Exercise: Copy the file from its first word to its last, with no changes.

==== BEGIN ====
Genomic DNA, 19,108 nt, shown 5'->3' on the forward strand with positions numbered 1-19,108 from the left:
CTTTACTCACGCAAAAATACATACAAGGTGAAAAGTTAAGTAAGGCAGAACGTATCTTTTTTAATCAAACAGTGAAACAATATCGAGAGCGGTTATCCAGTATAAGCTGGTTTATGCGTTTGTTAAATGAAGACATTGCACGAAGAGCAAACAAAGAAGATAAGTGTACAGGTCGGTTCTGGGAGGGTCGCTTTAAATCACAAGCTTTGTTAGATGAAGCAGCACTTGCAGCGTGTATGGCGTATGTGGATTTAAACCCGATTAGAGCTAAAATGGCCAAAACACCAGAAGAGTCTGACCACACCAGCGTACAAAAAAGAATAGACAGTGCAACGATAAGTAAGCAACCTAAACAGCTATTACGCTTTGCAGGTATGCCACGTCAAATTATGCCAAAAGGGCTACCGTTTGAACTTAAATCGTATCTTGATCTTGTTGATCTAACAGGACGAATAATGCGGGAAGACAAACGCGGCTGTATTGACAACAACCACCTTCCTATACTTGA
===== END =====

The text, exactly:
Genomic DNA, 19,108 nt, shown 5'->3' on the forward strand with positions numbered 1-19,108 from the left:
CTTTACTCACGCAAAAATACATACAAGGTGAAAAGTTAAGTAAGGCAGAACGTATCTTTTTTAATCAAACAGTGAAACAATATCGAGAGCGGTTATCCAGTATAAGCTGGTTTATGCGTTTGTTAAATGAAGACATTGCACGAAGAGCAAACAAAGAAGATAAGTGTACAGGTCGGTTCTGGGAGGGTCGCTTTAAATCACAAGCTTTGTTAGATGAAGCAGCACTTGCAGCGTGTATGGCGTATGTGGATTTAAACCCGATTAGAGCTAAAATGGCCAAAACACCAGAAGAGTCTGACCACACCAGCGTACAAAAAAGAATAGACAGTGCAACGATAAGTAAGCAACCTAAACAGCTATTACGCTTTGCAGGTATGCCACGTCAAATTATGCCAAAAGGGCTACCGTTTGAACTTAAATCGTATCTTGATCTTGTTGATCTAACAGGACGAATAATGCGGGAAGACAAACGCGGCTGTATTGACAACAACCACCTTCCTATACTTGA